Observers from in and out of state lay eyes on Georgia ballot count

ATLANTA — Around 2 p.m. Tuesday, the last dozen or so Enterprise rental trucks lined English Street in northwest Atlanta. The trucks, headed to Fulton County’s election preparation warehouse, were coming from State Farm Arena. They held the last of Fulton County’s 142,000 absentee ballots.

Some observers that declined to speak to Channel 2 told county workers they’d come in from Florida. They were there to watch the ballots unload and run through a finalization process. The observers walked in and out of the loading dock and warehouse, and they came from both parties.

“The doors are open. There’s nothing to hide here,” said LeWanna Heard-Tucker, an observer and chair of the Fulton County Democratic Committee.

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“If they feel like they’re being told one thing by the media that hey, there’s issues of improprieties you can come down here,” she continued. “Come on down to English Street if you feel you need to see what the process looks like.”

Anyone can watch the ballot count process in Georgia, and Channel 2 watched legal advisors and party leaders step in and out of State Farm Arena and the Fulton County warehouse from Election Day through Thursday.

In some cases, the ballots were adjudicated once they arrived to the warehouse. That process begins when a scan catches something obscure on the absentee ballot — maybe a check mark instead of a filled bubble. Then a bipartisan review panel one Democrat and one Republican confirm the voter’s intent on the ballot. Adjudication does not result in the ballot being thrown out; rather it’s a process to confirm ballot markings when necessary.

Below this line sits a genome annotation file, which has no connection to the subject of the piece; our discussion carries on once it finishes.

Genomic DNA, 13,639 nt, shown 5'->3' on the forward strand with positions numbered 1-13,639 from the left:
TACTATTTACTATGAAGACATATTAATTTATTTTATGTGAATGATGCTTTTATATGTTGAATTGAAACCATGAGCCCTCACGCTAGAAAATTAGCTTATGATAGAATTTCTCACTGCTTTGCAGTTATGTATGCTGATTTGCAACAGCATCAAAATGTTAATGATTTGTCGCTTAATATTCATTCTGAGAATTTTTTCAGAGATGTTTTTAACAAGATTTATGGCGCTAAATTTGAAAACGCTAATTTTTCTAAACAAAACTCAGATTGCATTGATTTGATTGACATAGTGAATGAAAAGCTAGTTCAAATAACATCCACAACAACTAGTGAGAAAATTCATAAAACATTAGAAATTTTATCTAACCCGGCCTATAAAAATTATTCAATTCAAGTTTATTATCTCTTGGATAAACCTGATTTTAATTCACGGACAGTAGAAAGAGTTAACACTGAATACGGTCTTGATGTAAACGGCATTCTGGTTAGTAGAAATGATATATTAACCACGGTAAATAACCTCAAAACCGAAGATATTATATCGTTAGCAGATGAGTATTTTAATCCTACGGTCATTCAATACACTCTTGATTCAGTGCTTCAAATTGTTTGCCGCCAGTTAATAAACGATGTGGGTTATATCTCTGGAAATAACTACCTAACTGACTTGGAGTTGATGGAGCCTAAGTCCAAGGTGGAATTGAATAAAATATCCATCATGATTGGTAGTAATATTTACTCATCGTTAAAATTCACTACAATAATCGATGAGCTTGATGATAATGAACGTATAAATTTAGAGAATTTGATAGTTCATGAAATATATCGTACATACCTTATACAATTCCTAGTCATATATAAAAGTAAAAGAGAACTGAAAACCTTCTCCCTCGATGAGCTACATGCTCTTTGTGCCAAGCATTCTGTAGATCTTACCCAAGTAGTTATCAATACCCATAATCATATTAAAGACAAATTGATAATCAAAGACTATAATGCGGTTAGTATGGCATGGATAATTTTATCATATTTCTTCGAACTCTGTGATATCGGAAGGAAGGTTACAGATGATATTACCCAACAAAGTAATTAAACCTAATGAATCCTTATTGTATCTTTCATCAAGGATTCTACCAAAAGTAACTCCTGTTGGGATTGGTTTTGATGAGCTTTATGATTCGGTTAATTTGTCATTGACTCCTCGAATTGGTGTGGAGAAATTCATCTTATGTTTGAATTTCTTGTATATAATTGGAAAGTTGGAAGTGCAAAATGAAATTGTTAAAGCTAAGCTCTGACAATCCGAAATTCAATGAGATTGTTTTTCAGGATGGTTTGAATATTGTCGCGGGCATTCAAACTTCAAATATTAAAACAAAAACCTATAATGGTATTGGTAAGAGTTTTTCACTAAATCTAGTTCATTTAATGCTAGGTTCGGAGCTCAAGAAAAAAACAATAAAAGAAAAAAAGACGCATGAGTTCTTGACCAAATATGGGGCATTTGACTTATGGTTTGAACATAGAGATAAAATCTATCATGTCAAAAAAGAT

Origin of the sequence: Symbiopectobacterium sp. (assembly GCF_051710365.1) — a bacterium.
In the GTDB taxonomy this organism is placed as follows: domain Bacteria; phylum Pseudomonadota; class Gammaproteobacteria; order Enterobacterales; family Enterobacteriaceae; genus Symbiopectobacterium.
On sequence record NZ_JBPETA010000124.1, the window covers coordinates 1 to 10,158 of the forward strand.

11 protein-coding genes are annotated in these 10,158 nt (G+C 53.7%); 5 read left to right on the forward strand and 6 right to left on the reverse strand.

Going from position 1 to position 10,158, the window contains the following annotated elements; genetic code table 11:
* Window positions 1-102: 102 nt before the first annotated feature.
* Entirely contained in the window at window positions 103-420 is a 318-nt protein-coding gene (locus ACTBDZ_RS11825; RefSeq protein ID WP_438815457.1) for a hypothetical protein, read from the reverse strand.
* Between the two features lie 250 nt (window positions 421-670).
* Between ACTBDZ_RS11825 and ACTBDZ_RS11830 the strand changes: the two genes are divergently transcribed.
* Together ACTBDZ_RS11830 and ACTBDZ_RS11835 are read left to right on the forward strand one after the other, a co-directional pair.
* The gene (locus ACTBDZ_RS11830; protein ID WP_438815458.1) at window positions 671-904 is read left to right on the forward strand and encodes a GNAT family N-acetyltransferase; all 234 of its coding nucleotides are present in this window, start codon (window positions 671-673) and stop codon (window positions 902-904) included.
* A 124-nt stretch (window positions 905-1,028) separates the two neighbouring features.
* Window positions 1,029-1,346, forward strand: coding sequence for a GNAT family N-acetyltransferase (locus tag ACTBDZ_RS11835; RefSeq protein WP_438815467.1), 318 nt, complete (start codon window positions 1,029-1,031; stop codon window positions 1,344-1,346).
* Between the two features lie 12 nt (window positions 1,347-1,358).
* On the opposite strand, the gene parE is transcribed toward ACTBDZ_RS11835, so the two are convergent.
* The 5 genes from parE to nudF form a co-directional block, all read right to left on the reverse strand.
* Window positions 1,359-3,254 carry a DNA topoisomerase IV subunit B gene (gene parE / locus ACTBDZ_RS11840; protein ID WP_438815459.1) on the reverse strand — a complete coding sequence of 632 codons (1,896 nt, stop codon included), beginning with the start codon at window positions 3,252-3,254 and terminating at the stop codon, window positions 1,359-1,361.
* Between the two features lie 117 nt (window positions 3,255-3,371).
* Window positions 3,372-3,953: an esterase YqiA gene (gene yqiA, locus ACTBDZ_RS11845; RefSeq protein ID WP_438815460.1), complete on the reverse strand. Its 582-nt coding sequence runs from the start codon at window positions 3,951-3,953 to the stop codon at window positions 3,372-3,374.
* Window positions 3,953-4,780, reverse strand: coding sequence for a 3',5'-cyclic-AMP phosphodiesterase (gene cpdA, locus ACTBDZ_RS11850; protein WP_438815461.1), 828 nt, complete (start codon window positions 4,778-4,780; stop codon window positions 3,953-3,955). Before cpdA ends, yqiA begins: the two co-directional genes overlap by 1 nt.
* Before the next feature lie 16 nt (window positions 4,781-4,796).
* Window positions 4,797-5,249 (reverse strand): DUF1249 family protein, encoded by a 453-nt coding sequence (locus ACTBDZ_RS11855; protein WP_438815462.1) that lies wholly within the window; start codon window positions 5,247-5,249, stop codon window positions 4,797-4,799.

Once adjudicated, the tabulation begins. Fulton County finished processing the absentee ballots just before 5 p.m. Thursday.

Channel 2 Action News will have live streaming election coverage starting at 7 p.m. as results come in. Download the WSB Now app on your Roku, Amazon Fire or Apple TV to watch LIVE.

On election night, Republicans expressed concern about observers being asked to leave State Farm Arena shortly after 10 p.m. That’s when most of the election workers packed up for the evening.

On Wednesday, Fulton County election director Rick Barron told county commissioners he didn’t know about the dismissal and brought back five scanners to work between 10:30 p.m. election night and 1 a.m. Wednesday.

“Whether it was orchestrated or not — hopefully not,” said Fulton GOP Chairman Trey Kelly on Thursday. “But the fact that it continued is very concerning.”

Channel 2 confirmed with the Georgia Secretary of State’s office that it had an observer present during the extended scanning hours. That observer was there as a result of a legal decree ordered last week, and the decree is tied to the Fulton County’s infamous June primary where technical issues and long lines made national headlines.

The state office is led by a Republican.

Ballot counting work does not end in Fulton County’s warehouse. A county election worker confirmed provisional ballots would be finalized there beginning at 2 p.m. Friday. The state estimates Fulton County has about 4000 provisional ballots to process.

The staff is also preparing for the start of early voting Monday. That voting period is tied to a Dec. 1 runoff in state and local races.


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